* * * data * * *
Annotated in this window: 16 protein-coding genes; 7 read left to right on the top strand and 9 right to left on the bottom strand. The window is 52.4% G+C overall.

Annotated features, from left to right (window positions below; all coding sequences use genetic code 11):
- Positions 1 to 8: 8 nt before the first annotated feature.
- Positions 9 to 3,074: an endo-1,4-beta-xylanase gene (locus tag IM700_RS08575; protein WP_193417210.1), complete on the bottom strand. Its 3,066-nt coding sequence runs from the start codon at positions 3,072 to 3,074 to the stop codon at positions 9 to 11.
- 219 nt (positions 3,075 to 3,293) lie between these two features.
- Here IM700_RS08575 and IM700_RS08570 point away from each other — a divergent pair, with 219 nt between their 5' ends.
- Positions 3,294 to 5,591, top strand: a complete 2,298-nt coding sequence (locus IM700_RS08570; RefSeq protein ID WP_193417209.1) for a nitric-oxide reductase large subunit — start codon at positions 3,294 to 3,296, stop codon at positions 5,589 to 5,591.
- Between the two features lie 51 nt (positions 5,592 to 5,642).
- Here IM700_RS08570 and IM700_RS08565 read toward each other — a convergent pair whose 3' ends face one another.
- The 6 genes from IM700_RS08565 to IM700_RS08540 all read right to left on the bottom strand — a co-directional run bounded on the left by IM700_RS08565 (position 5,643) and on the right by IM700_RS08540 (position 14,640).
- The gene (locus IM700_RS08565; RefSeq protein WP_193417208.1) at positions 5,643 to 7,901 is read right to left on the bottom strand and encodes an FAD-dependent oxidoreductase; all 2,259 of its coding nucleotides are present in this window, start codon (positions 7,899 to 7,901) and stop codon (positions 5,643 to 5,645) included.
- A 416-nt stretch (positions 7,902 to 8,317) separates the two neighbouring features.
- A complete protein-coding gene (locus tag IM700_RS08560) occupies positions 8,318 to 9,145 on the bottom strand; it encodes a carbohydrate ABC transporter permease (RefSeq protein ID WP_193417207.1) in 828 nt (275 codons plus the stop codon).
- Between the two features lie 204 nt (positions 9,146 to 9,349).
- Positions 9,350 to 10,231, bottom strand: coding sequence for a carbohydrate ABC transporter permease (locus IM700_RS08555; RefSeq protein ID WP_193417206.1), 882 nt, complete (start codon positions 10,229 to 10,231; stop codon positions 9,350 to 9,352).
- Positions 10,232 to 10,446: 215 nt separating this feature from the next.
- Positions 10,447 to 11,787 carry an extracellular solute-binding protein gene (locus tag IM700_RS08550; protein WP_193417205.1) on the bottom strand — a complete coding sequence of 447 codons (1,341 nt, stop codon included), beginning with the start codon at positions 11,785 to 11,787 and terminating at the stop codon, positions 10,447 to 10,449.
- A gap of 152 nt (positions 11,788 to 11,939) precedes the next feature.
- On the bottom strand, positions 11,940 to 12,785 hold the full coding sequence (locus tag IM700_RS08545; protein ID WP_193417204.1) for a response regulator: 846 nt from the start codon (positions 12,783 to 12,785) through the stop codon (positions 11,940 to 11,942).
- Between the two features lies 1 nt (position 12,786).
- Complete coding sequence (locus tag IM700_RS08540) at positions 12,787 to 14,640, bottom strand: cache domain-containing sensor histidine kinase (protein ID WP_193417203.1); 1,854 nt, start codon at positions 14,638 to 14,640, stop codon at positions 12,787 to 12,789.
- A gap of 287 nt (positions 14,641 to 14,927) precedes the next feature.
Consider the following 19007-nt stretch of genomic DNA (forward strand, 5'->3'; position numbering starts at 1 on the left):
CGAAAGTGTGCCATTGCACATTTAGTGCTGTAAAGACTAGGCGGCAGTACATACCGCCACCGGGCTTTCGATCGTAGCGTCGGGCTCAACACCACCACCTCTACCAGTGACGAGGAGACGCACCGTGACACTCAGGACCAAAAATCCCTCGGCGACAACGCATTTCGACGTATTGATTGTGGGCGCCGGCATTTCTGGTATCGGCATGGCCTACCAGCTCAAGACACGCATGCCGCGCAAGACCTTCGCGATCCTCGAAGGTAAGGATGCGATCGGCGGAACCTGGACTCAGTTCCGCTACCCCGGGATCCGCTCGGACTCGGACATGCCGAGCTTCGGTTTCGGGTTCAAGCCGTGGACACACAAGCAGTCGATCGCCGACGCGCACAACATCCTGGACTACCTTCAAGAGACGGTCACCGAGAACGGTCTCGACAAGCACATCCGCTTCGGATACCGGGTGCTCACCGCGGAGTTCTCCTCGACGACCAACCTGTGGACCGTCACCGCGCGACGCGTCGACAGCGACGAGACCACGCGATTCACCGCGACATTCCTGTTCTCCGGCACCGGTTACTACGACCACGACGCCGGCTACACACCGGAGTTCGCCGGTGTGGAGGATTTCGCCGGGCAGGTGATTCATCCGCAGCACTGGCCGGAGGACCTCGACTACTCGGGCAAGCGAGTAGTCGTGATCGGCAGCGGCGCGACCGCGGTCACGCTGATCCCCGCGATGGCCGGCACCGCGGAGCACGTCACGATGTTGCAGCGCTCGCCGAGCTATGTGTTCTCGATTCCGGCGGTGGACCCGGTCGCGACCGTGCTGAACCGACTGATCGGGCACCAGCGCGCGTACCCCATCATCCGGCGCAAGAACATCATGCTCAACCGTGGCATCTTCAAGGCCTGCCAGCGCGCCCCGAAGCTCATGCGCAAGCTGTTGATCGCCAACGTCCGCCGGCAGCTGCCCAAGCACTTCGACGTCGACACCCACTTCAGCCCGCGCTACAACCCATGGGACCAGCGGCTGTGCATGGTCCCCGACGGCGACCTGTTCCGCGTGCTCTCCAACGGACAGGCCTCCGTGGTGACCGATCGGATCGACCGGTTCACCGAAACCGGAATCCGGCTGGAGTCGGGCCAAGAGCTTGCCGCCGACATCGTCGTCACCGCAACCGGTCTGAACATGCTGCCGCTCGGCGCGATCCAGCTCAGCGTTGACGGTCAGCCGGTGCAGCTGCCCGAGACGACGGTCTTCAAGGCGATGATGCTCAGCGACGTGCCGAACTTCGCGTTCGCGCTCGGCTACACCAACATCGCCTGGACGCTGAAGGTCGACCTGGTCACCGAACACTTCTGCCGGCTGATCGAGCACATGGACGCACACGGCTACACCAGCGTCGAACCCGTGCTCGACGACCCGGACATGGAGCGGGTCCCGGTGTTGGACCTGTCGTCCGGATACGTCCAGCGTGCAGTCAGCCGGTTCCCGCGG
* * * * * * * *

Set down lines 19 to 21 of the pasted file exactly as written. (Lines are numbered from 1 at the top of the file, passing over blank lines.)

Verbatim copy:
- On the bottom strand, positions 11,940 to 12,785 hold the full coding sequence (locus tag IM700_RS08545; protein ID WP_193417204.1) for a response regulator: 846 nt from the start codon (positions 12,783 to 12,785) through the stop codon (positions 11,940 to 11,942).
- Between the two features lies 1 nt (position 12,786).
- Complete coding sequence (locus tag IM700_RS08540) at positions 12,787 to 14,640, bottom strand: cache domain-containing sensor histidine kinase (protein ID WP_193417203.1); 1,854 nt, start codon at positions 14,638 to 14,640, stop codon at positions 12,787 to 12,789.